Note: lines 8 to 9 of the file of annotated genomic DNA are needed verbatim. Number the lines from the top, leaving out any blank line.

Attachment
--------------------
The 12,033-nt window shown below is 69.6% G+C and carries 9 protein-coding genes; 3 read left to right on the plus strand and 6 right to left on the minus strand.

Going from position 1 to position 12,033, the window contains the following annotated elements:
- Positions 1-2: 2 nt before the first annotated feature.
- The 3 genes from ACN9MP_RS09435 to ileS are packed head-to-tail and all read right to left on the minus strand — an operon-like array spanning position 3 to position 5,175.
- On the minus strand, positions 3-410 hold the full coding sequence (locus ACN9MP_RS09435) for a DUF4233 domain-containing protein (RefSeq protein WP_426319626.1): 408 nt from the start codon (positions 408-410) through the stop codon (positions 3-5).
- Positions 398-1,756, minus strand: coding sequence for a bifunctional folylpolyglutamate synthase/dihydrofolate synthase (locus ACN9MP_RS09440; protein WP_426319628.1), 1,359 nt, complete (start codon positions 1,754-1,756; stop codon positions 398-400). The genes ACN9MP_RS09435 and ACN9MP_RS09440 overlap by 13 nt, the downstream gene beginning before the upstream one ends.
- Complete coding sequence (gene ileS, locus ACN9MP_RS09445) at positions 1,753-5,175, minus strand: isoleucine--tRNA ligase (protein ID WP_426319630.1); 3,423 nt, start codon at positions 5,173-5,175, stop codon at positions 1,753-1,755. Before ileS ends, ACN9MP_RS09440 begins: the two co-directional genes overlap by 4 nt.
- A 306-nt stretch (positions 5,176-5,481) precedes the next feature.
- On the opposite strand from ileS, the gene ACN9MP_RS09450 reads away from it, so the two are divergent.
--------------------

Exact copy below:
- A 306-nt stretch (positions 5,176-5,481) precedes the next feature.
- On the opposite strand from ileS, the gene ACN9MP_RS09450 reads away from it, so the two are divergent.